Scripting News for 11/23/2007

I want control of my data 

A few weeks ago I not only gave $100 to, but I also encouraged readers of this blog to do so. Now I regret it. Why? Well, I gave them the money thinking I was supporting a group that was working to end the war in Iraq. Now they’ve launched a campaign against Facebook, a naive one, and in what way is that consistent with the goals of the organization I gave money to?

Every time Facebook moves, they stir up stuff. It happened when they first implemented the innovative news feed feature. All of a sudden you could keep up to date on who’s-with-who without visiting their profile page. The users of Facebook had been counting on lack of interest, on obscurity, to keep information they consider private out of view of people, who, because they’re “friends” have been granted access to the information. By automating the process, much as RSS readers automated news gathering for blogs and newspapers, the information was no longer obscure.

Facebook held their ground, and now the news feed is part of the fabric of their community, and people presumably are a bit more careful about what they post. That’s what they should have been doing all along, a safe computing expert would likely say.

Now they’re breaking down another barrier and of course there’s a sense of violation, and I’m not saying that Facebook is right, but before we claim they’re wrong, let’s understand what’s going on.

There are thorny issues here, but we want these companies to give up control of our information, and we don’t want them to be overly scared of public opinion as they do it.

And this is hardly the most important giving up of control. Most important, I want them to give me control of my data.

So before we overly politicize the leading edge of technology, let’s get together on what actually does and doesn’t serve the user’s interest.

I want Netflix and Yahoo to give me an XML version of my movie ratings, for me to decide what to do with. I’ve been asking for this for a couple of years, I still don’t have it. This is information I created. I want to keep a copy. I want to make sure that Netflix knows about all my Yahoo ratings and vice versa. I’d like to give a copy to Facebook (assuming they agree to not disclose it) and maybe to Amazon, so they can recommend products I might want to purchase (again keeping it to themselves). I want to begin a negotiation with various vendors, where I give them something of value, and they give me back something of value.

The leaders of Silicon Valley begrudgingly gave up their view of us as couch potatoes, now they think of us as generators of content they can put ads on (and pay us nothing). We still need to work on that respect thing. When I have an XML file here on my local hard drive that they want they’ll make me a better offer. Two companies that are not as shiny as they used to be, Netflix and Yahoo, have the power to take a leadership role in a what will be the next revolution of the Internet, but neither of them are moving.

That’s something worth fighting for, because once one vendor gives us power over our data, the dominoes will start falling, I bet it’ll happen very quickly.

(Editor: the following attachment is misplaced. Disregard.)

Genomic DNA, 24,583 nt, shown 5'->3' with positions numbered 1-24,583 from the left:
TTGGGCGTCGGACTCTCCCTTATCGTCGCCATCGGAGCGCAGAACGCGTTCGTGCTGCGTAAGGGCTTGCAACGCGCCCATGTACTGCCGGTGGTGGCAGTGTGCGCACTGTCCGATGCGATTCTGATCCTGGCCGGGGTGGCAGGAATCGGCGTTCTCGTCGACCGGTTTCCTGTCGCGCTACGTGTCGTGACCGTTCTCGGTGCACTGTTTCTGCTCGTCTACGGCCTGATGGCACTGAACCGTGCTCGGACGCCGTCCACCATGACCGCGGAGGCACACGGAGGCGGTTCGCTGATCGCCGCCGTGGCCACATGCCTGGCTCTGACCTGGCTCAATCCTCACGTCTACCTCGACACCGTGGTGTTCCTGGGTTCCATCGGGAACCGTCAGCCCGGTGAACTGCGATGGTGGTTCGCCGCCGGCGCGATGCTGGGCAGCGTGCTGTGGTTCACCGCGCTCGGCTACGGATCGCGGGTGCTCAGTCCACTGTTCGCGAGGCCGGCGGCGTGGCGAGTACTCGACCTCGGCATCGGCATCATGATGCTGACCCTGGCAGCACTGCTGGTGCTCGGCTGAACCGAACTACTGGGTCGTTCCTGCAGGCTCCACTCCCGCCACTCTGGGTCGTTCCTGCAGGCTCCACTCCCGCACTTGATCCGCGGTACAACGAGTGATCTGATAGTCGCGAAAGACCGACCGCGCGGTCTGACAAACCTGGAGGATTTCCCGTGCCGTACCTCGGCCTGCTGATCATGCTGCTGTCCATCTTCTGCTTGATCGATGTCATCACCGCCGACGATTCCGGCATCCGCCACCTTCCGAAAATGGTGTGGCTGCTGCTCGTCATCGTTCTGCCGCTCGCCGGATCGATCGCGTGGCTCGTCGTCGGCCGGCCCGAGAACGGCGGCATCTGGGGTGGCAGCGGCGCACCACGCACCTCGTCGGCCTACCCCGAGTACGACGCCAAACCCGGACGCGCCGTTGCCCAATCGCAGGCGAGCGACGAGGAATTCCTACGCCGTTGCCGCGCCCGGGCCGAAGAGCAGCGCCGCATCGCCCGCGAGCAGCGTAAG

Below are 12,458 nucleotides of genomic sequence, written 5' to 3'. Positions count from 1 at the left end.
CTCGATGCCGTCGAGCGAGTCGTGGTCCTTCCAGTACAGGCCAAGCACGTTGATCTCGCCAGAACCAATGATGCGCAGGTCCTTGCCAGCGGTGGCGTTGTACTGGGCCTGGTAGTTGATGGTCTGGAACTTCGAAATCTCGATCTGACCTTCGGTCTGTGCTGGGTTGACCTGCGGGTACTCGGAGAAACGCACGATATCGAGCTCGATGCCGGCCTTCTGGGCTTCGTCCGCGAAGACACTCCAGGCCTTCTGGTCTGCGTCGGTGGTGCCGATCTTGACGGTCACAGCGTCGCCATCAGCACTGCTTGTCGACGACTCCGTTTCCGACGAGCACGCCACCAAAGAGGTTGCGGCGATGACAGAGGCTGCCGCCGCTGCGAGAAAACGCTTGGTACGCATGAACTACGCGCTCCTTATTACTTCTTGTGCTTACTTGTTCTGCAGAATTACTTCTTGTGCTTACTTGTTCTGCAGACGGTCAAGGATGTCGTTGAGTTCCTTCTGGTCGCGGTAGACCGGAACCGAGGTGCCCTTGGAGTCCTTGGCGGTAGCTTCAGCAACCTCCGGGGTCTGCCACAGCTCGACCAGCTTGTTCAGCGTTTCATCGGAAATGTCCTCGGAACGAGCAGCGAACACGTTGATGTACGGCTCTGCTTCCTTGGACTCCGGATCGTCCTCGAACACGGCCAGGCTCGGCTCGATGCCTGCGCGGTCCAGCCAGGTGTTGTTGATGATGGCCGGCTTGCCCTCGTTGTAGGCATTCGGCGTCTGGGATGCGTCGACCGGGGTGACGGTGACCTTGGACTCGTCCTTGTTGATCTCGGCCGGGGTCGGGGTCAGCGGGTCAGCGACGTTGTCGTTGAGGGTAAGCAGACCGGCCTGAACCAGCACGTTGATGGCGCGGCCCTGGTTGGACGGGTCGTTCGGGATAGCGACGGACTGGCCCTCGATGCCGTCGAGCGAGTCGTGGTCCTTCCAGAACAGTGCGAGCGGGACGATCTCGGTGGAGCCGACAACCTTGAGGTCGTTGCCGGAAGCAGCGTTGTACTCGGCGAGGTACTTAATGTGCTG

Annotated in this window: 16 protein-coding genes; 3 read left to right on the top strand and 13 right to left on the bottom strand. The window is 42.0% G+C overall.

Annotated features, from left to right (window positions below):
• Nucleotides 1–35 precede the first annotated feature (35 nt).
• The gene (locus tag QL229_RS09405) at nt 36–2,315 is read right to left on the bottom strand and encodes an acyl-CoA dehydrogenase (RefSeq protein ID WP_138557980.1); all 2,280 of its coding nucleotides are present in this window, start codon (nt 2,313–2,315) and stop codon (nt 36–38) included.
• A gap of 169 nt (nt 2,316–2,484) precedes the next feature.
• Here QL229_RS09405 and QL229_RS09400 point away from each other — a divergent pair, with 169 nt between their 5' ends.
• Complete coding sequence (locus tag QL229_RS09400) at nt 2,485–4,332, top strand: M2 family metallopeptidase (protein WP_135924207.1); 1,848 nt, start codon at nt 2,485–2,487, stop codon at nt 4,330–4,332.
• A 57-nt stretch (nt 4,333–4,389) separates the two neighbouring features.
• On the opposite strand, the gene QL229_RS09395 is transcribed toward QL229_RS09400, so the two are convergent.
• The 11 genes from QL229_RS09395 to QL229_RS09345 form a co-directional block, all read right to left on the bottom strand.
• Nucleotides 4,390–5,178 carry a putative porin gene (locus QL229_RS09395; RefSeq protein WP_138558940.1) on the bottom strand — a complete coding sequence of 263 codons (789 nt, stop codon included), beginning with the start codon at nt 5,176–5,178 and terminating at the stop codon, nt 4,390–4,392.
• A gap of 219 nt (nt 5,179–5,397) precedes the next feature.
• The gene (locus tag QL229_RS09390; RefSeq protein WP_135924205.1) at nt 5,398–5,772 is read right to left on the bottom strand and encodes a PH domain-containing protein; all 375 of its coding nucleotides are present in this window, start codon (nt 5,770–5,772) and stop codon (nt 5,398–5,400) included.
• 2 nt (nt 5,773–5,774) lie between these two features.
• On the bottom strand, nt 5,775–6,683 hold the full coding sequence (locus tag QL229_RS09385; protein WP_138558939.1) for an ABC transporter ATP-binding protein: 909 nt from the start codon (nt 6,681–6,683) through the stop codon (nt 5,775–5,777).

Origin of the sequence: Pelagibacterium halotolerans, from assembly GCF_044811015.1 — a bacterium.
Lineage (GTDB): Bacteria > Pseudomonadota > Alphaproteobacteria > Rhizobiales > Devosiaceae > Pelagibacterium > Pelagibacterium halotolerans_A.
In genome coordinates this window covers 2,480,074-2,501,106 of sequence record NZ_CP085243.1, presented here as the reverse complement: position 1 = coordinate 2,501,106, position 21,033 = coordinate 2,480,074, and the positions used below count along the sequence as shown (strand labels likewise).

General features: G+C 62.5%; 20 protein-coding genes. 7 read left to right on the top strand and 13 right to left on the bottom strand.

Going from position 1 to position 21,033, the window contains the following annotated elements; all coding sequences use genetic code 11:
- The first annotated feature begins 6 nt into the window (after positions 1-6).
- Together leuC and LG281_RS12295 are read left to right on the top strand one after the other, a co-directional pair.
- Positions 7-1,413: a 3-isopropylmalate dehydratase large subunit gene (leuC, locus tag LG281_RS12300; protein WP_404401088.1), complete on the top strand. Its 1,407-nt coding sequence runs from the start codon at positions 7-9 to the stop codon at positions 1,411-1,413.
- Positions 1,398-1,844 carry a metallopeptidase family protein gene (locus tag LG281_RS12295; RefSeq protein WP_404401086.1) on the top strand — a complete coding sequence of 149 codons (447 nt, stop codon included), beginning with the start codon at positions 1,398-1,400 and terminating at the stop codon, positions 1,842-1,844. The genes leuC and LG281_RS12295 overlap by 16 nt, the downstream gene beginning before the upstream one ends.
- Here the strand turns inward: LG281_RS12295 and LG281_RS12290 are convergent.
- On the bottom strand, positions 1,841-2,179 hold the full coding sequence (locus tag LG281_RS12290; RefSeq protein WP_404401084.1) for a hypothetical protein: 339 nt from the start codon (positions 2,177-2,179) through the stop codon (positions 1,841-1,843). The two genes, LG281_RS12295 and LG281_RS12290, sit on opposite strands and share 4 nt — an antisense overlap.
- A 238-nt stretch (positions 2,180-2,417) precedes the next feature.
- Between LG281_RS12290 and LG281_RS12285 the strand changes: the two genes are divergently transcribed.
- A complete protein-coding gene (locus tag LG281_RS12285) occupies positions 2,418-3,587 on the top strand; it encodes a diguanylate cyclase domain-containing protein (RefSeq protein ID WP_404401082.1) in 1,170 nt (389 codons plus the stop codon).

Today’s impulse purchase 

Okay it is Black Friday…

And I want to help the world economy, so…

As an act of patriotism…

I purchased one of these babies…

For Saturday delivery!

Click the pic for the Amazon product page.

PS: Thinking about getting one of these, to capture over the air broadcasts. Is that what it does??


This OPML Editor script takes a folder of images, and turns it into an RSS 2.0 feed with enclosures, and optionally uploads the images to S3. It could easily be converted to handle other data types.

I’m publishing this so it shows up in Google, making it easy for me to find it later. If you want to use, feel free, no support, every caveat applies. You’re probably better of coding this from scratch yourself. šŸ™‚

Pink hardhat 

I took this pic in Dec 2005 in post-Katrina New Orleans.

Another, less impulsive, purchase 

I also bought three of:


1. They’re easy to lose or misplace.

2. They’re damned useful.

3. On sale, 3-for-the-price-of-1! šŸ™‚

Hope you had a great party yesterday! 

Now comes the aftermath…

Cold turkey in the fridge.

Turkey soup on the stove.

Did you go shopping at 4AM?

Yawwwwn. Time for coffee.

One response to this post.

  1. Where you put the Slingbox’s IR blaster affects the lag time between pushing an on-screen remote’s button and when the cablebox or Tivo actually respond. It gets a little annoying when you try to fast forward past commercials so you might want to play with its placement before gluing it down. Also, the docs are not clear but if you get the Pro model you have to go through the installation wizard twice, once if you’re using it to control a DVR/cablebox and another for the built-in analog tuner.

    As for the TV recorder USB stick, the WinTV and El Gato EyeTV Hybrid use the same Hauppage hardware. The difference is the software, which on the Mac side comes from El Gato. WinTV is cheaper but you only get the lite version of the software, FWIW.


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